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I've been looking online for a long time, searching for documentation on the subject of Blender Voxel Data. So far, I know that Blender uses many file types, including the .bvox file type. For the .bvox file type, I have found that it uses ASCII characters to load in density values, starting with the dimensions. For example, a data set with dimensions 64,64,64 would save into the .bvox file as:

@@@

However, only the density values are saved. The data set I have is formatted as follows, where dd is a density value:

xx yy zz dd
xx yy zz dd

My python code strips each line and takes only the density values and uses pythons pack struct to pack the values into a .bvox file. This works fine, but I am wondering how Blender knows where to put the coordinates of the densities? Each density value has to be at a specific point, and how does Blender know where that point is? And also, is it possible to specify my own coordinates for each value?

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In the Blender wiki article it says

The voxels are stored in a flat z/y/x grid of floats.

That means that the coordinates of every density is defined by its position in the file. I guess that your original data set is sorted that way too. For example:

xx yy zz dd
-----------
12 20 00 dd
12 20 01 dd
12 20 02 dd
...
12 21 00 dd
12 21 01 dd
...

In this case the coordinates are redundant because they can be easily deduced from the position in the list. Thus the coordinates can be omitted.

Also the file format doesn't use ASCII characters. It is a binary file and simply stores numbers. Every number can be interpreted as an ASCII character. The character for 64 is @. But in this case this is irrelevant.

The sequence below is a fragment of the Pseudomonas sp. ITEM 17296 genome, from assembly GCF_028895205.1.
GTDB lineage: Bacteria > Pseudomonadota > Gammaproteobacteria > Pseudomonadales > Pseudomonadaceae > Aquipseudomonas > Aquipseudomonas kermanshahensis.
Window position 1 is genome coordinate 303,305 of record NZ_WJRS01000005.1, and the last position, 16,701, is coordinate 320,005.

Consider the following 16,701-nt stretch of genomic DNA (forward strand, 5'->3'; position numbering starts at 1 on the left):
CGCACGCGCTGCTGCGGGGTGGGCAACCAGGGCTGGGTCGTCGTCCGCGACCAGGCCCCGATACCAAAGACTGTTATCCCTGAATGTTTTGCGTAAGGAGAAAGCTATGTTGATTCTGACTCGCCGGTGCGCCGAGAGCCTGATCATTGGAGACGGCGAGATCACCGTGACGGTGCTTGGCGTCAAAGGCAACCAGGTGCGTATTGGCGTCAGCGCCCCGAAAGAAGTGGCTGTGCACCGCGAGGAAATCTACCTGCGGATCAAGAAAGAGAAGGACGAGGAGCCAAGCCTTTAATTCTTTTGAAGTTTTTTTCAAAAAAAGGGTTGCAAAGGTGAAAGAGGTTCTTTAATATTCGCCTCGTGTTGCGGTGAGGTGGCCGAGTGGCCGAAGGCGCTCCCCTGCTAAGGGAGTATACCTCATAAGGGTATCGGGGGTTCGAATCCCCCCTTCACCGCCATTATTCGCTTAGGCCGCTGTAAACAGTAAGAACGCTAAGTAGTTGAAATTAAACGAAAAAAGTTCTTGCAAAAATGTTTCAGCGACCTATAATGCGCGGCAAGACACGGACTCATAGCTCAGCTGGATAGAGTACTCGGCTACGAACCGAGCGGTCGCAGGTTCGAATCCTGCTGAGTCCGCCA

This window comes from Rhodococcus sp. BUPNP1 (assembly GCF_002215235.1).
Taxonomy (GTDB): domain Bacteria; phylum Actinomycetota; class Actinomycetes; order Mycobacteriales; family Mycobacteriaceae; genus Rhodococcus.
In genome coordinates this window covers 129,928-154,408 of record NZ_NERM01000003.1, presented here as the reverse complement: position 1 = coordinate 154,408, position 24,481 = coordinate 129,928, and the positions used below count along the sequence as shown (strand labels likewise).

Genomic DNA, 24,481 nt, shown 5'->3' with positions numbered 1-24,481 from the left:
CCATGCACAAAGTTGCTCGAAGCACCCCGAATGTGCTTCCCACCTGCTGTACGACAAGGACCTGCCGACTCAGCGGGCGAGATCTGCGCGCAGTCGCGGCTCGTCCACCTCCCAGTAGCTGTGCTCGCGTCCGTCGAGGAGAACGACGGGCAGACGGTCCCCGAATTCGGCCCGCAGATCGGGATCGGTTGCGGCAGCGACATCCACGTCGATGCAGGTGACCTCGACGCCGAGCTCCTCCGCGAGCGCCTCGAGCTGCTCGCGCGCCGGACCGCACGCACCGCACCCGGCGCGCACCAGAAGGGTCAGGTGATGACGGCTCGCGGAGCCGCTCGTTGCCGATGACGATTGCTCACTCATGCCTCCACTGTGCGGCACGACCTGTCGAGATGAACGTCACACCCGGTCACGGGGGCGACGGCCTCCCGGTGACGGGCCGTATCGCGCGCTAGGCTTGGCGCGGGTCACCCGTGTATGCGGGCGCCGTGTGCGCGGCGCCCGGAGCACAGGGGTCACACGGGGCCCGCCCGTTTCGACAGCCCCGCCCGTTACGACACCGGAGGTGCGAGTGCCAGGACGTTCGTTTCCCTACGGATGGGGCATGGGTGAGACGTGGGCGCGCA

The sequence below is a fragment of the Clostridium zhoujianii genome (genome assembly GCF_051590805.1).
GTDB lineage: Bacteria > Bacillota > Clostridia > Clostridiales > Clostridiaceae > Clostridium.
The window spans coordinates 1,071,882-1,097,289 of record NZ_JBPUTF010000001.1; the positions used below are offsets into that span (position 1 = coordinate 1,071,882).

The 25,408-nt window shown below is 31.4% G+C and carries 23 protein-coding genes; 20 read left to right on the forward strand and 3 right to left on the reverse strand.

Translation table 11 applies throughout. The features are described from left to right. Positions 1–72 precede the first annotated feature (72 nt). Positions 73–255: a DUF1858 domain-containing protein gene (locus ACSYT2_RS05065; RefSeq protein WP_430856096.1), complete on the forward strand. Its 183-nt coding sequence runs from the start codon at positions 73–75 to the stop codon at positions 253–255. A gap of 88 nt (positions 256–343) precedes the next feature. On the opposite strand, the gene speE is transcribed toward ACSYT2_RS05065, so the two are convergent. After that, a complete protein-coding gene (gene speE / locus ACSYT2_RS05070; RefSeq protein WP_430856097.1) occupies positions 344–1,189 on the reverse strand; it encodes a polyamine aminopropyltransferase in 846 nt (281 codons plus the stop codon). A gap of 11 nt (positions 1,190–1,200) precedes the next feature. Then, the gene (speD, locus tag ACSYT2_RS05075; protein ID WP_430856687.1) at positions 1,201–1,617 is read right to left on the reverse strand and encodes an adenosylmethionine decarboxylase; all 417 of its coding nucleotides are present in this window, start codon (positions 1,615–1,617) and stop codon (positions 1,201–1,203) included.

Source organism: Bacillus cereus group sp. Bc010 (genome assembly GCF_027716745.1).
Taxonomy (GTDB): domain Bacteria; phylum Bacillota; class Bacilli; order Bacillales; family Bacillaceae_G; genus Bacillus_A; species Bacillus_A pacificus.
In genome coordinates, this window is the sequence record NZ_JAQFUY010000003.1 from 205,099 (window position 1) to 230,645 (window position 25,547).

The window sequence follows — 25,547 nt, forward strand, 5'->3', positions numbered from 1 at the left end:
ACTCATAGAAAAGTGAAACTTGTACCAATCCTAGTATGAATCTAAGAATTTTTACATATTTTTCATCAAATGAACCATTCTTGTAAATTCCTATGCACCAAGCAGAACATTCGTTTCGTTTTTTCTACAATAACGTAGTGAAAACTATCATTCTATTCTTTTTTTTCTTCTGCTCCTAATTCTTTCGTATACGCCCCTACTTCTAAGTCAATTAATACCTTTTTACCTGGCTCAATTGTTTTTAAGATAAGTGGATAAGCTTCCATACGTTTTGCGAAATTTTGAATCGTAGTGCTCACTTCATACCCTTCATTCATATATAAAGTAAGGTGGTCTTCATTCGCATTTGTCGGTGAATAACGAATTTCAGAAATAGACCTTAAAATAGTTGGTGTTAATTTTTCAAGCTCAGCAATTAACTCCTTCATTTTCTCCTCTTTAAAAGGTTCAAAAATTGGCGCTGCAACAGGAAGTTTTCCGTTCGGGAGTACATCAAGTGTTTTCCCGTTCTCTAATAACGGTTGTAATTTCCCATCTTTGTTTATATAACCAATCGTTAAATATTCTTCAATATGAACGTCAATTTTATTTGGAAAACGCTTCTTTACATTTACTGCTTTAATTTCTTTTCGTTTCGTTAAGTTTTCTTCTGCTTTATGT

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  • $\begingroup$ Thank you for your reply! Also, I forgot to note that at the bvox file is headed by the dimensions. Does that have something to do with is too? The data file I have has dimensions 64-64-64, and so the bvox file starts with @@@ . $\endgroup$ – Lamikins Nov 8 '13 at 2:41
  • $\begingroup$ Yes that is what I mean with the last paragraph in my answer $\endgroup$ – Maccesch Nov 8 '13 at 12:48
  • $\begingroup$ One more thing, is it possible to manually set the voxel coordinates? Some of my data sets are not in the pattern specified above, so the coordinates cannot be omitted. $\endgroup$ – Lamikins Nov 17 '13 at 21:39
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    $\begingroup$ You could fill in the blanks with 0 densities and/or reoder the data. $\endgroup$ – Maccesch Nov 19 '13 at 11:32
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    $\begingroup$ I don't know about the possibilities of RAW voxel files mentioned in blender wiki. But if you don't have uniformly spaced data you could resample it: For each point in a grid calculate the density based on points of the original file that are near the grid point. $\endgroup$ – Maccesch Nov 21 '13 at 11:34

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